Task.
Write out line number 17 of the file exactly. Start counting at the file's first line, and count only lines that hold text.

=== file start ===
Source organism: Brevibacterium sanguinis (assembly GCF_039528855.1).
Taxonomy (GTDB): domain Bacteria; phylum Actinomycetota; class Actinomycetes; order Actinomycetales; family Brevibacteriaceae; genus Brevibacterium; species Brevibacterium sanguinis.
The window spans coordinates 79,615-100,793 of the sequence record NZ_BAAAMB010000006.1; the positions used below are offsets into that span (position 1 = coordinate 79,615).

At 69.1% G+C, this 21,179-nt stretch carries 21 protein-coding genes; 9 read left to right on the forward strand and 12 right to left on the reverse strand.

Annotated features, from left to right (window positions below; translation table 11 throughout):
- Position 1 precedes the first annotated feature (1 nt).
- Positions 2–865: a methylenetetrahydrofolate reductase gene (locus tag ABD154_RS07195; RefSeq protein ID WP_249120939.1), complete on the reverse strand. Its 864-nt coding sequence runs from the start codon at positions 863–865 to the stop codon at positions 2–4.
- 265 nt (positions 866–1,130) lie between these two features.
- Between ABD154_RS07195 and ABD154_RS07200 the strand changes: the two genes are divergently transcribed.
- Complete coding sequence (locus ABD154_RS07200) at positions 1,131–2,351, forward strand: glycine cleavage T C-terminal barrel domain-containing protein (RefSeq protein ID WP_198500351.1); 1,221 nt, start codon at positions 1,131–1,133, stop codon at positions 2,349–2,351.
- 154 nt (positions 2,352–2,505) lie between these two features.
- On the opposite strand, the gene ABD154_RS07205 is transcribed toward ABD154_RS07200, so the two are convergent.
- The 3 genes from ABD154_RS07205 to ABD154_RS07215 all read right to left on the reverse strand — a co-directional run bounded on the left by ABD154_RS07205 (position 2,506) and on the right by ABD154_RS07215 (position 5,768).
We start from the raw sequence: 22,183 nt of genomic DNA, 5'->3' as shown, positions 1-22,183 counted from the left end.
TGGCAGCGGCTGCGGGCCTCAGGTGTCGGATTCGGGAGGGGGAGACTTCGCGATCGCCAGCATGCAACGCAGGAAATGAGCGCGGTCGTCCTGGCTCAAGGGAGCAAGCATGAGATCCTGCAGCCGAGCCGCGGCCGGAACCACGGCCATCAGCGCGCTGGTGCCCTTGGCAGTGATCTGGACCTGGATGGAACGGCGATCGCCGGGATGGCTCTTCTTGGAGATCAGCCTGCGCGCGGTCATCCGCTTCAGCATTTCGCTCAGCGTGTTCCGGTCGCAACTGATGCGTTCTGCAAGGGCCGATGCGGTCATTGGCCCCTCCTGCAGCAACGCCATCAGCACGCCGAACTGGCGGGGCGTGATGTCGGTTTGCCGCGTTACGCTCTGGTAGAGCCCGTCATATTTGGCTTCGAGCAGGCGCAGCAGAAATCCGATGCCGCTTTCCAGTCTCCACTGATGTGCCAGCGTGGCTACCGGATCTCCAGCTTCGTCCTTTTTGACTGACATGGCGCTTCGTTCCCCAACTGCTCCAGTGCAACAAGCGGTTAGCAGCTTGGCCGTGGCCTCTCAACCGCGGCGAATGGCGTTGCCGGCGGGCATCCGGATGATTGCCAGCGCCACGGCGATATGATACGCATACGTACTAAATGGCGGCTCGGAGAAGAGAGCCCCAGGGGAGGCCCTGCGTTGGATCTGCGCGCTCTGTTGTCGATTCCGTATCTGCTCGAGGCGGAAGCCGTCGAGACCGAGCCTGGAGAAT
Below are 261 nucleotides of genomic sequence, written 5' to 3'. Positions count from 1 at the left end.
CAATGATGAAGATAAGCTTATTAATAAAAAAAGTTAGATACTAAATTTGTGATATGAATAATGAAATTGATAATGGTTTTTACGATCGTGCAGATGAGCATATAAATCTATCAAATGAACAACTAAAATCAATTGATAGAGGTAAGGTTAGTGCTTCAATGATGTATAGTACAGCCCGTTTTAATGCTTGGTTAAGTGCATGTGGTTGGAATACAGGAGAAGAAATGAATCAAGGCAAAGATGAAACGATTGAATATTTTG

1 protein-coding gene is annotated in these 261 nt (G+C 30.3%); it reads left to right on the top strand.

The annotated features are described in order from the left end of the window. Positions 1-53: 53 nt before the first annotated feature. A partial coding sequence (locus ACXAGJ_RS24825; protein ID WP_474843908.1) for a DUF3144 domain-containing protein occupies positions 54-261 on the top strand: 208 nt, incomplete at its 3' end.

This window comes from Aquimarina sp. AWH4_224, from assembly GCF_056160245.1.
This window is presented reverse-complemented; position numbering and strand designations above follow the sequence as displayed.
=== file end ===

CAATGATGAAGATAAGCTTATTAATAAAAAAAGTTAGATACTAAATTTGTGATATGAATAATGAAATTGATAATGGTTTTTACGATCGTGCAGATGAGCATATAAATCTATCAAATGAACAACTAAAATCAATTGATAGAGGTAAGGTTAGTGCTTCAATGATGTATAGTACAGCCCGTTTTAATGCTTGGTTAAGTGCATGTGGTTGGAATACAGGAGAAGAAATGAATCAAGGCAAAGATGAAACGATTGAATATTTTG